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Education chief urges states to opt out of No Child Left Behind

Public schools struggling under the testing mandates of No Child Left Behind were handed a lifeline Monday by the Obama administration that will allow them to opt out of the federal education reform.

U.S. Secretary of Education Arne Duncan announced the opportunity Monday, calling No Child Left Behind an "impediment" and "disincentive" for educators. He urged all states to apply for exemptions — and expects many will — when the option is made available in September.

Nevada definitely will be among the states seeking relief, said Keith Rheault, state superintendent of public schools.

If Nevada’s waiver is accepted, that doesn’t mean standardized testing would disappear here or in other states, Duncan said. Testing will remain, but states will be given the freedom to implement their own systems for making sure students have the skills they need by the time they graduate. Testing will just be used differently than it has been under No Child Left Behind, which relied heavily on test scores in determining whether schools are adequate or not.

Only 5 percent of Clark County schools have passed No Child Left Behind every year of the federal act’s nine years of implementation, and even principals of those schools want change.

"It’s only a matter of time before we don’t pass," said Aalya Page, principal of Bilbray Elementary School, west of Fort Apache Road, near U.S. Highway 95.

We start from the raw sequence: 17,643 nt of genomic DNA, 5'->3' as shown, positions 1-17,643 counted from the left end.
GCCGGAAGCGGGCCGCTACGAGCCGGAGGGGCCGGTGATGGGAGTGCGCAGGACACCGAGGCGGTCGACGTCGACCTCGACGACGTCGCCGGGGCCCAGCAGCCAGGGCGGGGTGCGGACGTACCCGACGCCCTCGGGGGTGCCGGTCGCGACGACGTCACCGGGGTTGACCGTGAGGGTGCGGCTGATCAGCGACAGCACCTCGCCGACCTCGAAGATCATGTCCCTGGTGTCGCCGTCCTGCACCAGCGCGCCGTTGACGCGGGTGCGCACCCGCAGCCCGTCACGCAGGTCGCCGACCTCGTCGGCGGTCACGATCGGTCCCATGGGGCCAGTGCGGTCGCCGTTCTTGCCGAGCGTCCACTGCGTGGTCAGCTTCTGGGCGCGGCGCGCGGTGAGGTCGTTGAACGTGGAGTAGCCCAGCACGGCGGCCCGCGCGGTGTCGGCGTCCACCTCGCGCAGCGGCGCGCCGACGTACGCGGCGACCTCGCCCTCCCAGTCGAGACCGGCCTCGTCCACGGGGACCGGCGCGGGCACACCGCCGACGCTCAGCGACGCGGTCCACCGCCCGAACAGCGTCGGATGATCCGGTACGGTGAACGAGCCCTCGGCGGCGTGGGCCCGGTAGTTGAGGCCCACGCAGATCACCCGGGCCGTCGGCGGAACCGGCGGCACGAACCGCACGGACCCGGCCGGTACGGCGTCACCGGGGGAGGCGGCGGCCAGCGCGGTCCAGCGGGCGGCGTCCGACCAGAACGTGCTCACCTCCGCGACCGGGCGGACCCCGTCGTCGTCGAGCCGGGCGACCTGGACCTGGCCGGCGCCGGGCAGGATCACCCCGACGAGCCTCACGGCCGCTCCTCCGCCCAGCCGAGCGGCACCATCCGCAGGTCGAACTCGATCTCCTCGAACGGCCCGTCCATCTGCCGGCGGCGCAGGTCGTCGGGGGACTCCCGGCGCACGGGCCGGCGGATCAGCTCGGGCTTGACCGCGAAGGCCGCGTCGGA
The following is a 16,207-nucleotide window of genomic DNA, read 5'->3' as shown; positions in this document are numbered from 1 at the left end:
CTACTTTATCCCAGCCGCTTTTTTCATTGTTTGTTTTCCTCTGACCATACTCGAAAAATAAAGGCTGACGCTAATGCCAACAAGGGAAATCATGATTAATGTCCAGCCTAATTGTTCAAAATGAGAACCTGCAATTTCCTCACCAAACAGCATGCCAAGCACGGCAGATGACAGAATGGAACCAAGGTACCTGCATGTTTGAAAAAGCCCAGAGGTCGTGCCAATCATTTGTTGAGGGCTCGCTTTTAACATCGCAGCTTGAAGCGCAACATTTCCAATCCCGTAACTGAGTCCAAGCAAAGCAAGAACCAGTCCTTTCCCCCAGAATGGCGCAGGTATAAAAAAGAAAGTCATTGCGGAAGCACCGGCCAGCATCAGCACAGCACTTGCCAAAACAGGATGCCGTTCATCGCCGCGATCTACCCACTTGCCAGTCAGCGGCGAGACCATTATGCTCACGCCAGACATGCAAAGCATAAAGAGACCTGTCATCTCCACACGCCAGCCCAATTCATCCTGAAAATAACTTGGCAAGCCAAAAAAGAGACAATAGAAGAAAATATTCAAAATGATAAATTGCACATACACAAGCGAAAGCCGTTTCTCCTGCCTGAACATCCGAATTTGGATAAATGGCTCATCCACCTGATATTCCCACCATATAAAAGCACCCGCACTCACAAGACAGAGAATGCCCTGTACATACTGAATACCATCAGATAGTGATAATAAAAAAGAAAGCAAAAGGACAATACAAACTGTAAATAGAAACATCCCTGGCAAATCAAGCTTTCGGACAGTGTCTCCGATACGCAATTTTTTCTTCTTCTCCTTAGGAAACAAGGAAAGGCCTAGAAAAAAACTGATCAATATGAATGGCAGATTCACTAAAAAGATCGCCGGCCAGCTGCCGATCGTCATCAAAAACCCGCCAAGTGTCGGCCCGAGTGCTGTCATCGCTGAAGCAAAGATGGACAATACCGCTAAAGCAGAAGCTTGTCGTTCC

No Child Left Behind requires that a percentage of students test as proficient each year, with the bar rising annually to 100 percent in 2013-14. That is what many have called an "unreachable goal."

But that is not the biggest problem, Page said. Those students who are making gains don’t get credit and neither do their teachers.

"The current system is fundamentally unfair," said Duncan, who bluntly noted the flaws of the reform initiated by President George W. Bush. A whole school can fail if just one student subgroup, such as limited English speakers or special education students, falls short.

"Many schools showing real improvement are labeled as failures under No Child Left Behind," Duncan said.

That is because No Child Left Behind doesn’t acknowledge student growth below the bar. Only one question is asked through annual standardized tests: Are students performing at grade level in math and English?

"Frankly, we need to get out of the way," said Duncan, asserting that the "one-size-fits-all" approach of No Child Left Behind for all public schools doesn’t work.

Nevada’s proposed "growth model" — to be used in the Clark County School District — has a good chance of meeting requirements.

"We’re much more interested in growth and gain," said Duncan, noting that many states are leaning toward similar growth models.

The growth model would place emphasis on students’ individual progress over time instead of basing success solely on whether student scores are proficient on an annual standardized test.

The Nevada Department of Education will reveal its growth model on Aug. 15, Rheault said.

The plus of this system is that no child will be left behind, said Brian Wiseman, principal of four rural Clark County schools.

His schools in Lundy and Indian Springs have passed No Child Left Behind at least eight out of nine years.

Children are actually left behind under the current system because teachers don’t bother with students who are already passing the standardized test, he said. These students stay stagnant.

It’s the same with students at the very bottom of performance. There’s no hope in them passing the test, so they lose the attention to students on the fence.

"The growth model is more indicative of no child left behind," Wiseman said because teachers must show that all students are progressing.

"Every child moves at a different pace," Page said. "What’s more important than scoring proficient is that they make a year’s gain in a year’s time."

Contact reporter Trevon Milliard at tmilliard@review journal.com or 702-383-0279.

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